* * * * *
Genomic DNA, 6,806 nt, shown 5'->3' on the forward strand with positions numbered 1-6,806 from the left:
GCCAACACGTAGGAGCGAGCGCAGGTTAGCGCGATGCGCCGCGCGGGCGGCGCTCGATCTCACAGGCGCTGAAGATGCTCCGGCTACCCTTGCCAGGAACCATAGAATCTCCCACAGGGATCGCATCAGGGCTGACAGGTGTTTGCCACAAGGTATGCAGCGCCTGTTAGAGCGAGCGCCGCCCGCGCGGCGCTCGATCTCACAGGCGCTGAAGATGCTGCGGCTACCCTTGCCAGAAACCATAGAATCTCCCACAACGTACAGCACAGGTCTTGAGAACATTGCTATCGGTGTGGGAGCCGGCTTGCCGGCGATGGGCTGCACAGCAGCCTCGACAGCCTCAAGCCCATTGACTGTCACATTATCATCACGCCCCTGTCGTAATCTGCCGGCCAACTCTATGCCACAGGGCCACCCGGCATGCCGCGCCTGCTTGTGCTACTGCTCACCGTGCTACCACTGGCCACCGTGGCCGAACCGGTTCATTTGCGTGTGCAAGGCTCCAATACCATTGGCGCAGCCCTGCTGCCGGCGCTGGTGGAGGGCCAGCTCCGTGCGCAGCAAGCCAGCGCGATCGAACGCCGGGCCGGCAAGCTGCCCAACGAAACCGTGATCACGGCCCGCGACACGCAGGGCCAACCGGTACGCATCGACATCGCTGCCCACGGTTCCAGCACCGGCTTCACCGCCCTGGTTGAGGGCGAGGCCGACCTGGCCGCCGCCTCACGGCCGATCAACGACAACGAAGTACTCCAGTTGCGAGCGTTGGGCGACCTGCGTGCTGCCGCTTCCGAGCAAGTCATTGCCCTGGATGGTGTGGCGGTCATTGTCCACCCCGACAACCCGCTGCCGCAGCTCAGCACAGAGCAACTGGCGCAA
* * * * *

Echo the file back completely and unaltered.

Genomic DNA, 6,806 nt, shown 5'->3' on the forward strand with positions numbered 1-6,806 from the left:
GCCAACACGTAGGAGCGAGCGCAGGTTAGCGCGATGCGCCGCGCGGGCGGCGCTCGATCTCACAGGCGCTGAAGATGCTCCGGCTACCCTTGCCAGGAACCATAGAATCTCCCACAGGGATCGCATCAGGGCTGACAGGTGTTTGCCACAAGGTATGCAGCGCCTGTTAGAGCGAGCGCCGCCCGCGCGGCGCTCGATCTCACAGGCGCTGAAGATGCTGCGGCTACCCTTGCCAGAAACCATAGAATCTCCCACAACGTACAGCACAGGTCTTGAGAACATTGCTATCGGTGTGGGAGCCGGCTTGCCGGCGATGGGCTGCACAGCAGCCTCGACAGCCTCAAGCCCATTGACTGTCACATTATCATCACGCCCCTGTCGTAATCTGCCGGCCAACTCTATGCCACAGGGCCACCCGGCATGCCGCGCCTGCTTGTGCTACTGCTCACCGTGCTACCACTGGCCACCGTGGCCGAACCGGTTCATTTGCGTGTGCAAGGCTCCAATACCATTGGCGCAGCCCTGCTGCCGGCGCTGGTGGAGGGCCAGCTCCGTGCGCAGCAAGCCAGCGCGATCGAACGCCGGGCCGGCAAGCTGCCCAACGAAACCGTGATCACGGCCCGCGACACGCAGGGCCAACCGGTACGCATCGACATCGCTGCCCACGGTTCCAGCACCGGCTTCACCGCCCTGGTTGAGGGCGAGGCCGACCTGGCCGCCGCCTCACGGCCGATCAACGACAACGAAGTACTCCAGTTGCGAGCGTTGGGCGACCTGCGTGCTGCCGCTTCCGAGCAAGTCATTGCCCTGGATGGTGTGGCGGTCATTGTCCACCCCGACAACCCGCTGCCGCAGCTCAGCACAGAGCAACTGGCGCAA